The Altshuller Institute

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TRIZ Feature

Alexander Selyutsky - a key figure in the history of TRIZ!

Alexander Selyutsky

Selyutsky Alexander Borisovich was born April 6, 1933 to an intelligent Jewish family residing in Leningrad. During the World War II the plant where his father was working was evacuated to the Urals, and the family (the parents and Alexander) moved to Chelyabinsk. Here, Alexander graduated from high school. He wanted to go to a military school, but didn’t pass vision test and entered the Chelyabinsk Polytechnic Institute. In his first year he was forced to learn boxing (because of frequent anti-Semitic attacks) and became a Komsomol activist.

After graduation, he was sent to Petrozavodsk Onega tractor plant, where he worked as a designer. He continued leading a very active social life, organized and led voluntary militia patrolling the streets of the city because the situation was very criminal. In the search for more satisfying work he became interested in patenting, completed appropriate courses and became a patent agent.

In 1960, Alexander married Dolly Naumovna Audleys, and had a daughter Alla in 1961. The same year G.S Altshuller published a book " “Learn how to invent"[1] . After reading this book in 1965 Selyutsky wrote a letter to Altshuller. This letter started their acquaintance by correspondence. Since then, Alexander became one of the most dedicated Altshuller’s disciples and an active promoter of the emerging new science.

They finally met in 1968 in Dzintary (near Riga), at the seminar organized by the Central Board of VOIR (state leading inventors’ and innovators’ society) that invited Altshuller and several of his associates. It was the first time that Alexander and others got a chance to work under the direct guidance of Altshuller and to learn from him. Later, in 1983, Alexander participated as one of the instructors in the seminar conducted by G.S. Altshuller in Moscow at the Institute for continuous education for chemical and petroleum industries.

In the late 1960s, Alexander becomes a patent agent for a brand new paper production equipment plant in Petrozavodsk. Here he starts teaching ARIZ (The Algorithm for Inventive Problem Solving). In 1968 he publishes a collection of important problems that required solutions with selected TRIZ materials and an album with TRIZ 40 principles that besides plant workers and engineers, was also used by many TRIZ colleagues..

In early 1TRIZ Salutsky.713970s, Alexander started 10-day ARIZ sessions at his plant and a furniture factory. At this time he utilizes ARIZ to solve a very important plant problem and receives a patent for his solution.

This one and other solutions were described in the book published together with a colleague GennadySlugin , "Inspiration on demand" - one of the first books on TRIZ, published by Karelia Publishing house in 1977.

In 1979, Selyutsky established Public University for Technical creativity, teaching TRIZ to engineers, workers, students and physicians. University was offering 2-year course (TRIZ, Creative Imagination Development, Lifetime strategy for creative individuals, patenting, etc.). He worked in close collaboration with Leningrad TRIZ University. The majority of TRIZ instructors from Petrozavodsk came from Selyutsky’s school.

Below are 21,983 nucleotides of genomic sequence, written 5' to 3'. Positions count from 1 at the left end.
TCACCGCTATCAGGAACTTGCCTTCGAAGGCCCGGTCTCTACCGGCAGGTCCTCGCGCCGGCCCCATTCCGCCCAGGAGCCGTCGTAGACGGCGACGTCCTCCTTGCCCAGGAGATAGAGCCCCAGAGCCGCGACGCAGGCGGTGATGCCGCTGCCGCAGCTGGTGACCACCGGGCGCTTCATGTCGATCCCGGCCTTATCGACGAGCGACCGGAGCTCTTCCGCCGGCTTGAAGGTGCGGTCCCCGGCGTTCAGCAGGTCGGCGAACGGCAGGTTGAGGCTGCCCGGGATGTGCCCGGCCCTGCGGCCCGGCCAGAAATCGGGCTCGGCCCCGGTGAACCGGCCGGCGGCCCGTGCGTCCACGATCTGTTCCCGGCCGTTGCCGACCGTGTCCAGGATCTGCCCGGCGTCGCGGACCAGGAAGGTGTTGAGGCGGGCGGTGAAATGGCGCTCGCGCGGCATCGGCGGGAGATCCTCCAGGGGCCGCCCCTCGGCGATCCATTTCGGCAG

In 1980, Alexander organized the first conference for TRIZ developers and instructors in Petrozavodsk presided by Altshuller. Since then, these conferences became regular events organized by Selyutsky and his close colleagues (1982, 85, 87, 89, 91, 93, 95, 97, 99)[2].

In 1989, the situation in Baku, the city Altshuller was residing in for the most of his life became very violent, and Alexander helped Altshuller to relocate to Petrozavodsk, which was a real miracle given the realities of life in the Soviet Union at that time. Alexander turned every stone to make it happen. Since then, Petrozavodsk became “TRIZ capital."

Selyutsky was actively engaged in TRIZ publications. After the "Inspiration on demand” in 1980 he published the book "Wings for Ikarus” by G.S. Altshuller and A.B. Selyutsky. Since 1988, Alexander organized publishing of 5 books with TRIZ materials of various authors in the series "Technology-Youth-Creativity".

During Perestroika years (1987) Alexander leaves the plant and becomes a TRIZ professional involved in teaching and consulting.

Alexander Selyutsky is a TRIZ Master; he is working on TRIZ history, teaching adults, college students and schoolchildren. He has got involved in TRIZ his daughter (Alla Nesterenko is one of the leading specialists in teaching TRIZ to kids of various age) and grandchildren. Alexander’ role in TRIZ is unique, he became the first TRIZ business administrator and devoted TRIZ promoter. Without him, TRIZ today will be quite different.



List of works on TRIZ

  1. Selyutsky, Alexander, and Gennadii Slugin. Inspiration on Demand. Petrozavodsk: Karelia Publishing House, 1977.
  2. Altshuller, Genrich, and Alexander Selyutsky. Wings for Ikarus: How to Solve Inventive Problems. Petrozavodsk: Karelia Publishing House, 1980.
  3. Selyutsky, A., ed. Daring Formulas of Creativity. Technology – Youth – Creativity Series. Petrozavodsk: Karelia Publishing House, 1987.
  4. Selyutsky, A., ed. A Clue to the Labyrinth. Technology–Youth–Creativity Series. Petrozavodsk: Karelia Publishing House, 1988.
  5. Selyutsky, A., ed. Rules for the Game that Has No Rules. Technology–Youth–Creativity Series. Petrozavodsk: Karelia Publishing House, 1989.


[1] Algorithm of Invention was published later, in 1969 (first edition)

[2] From 1991 these conferences became MATRIZ congresses.



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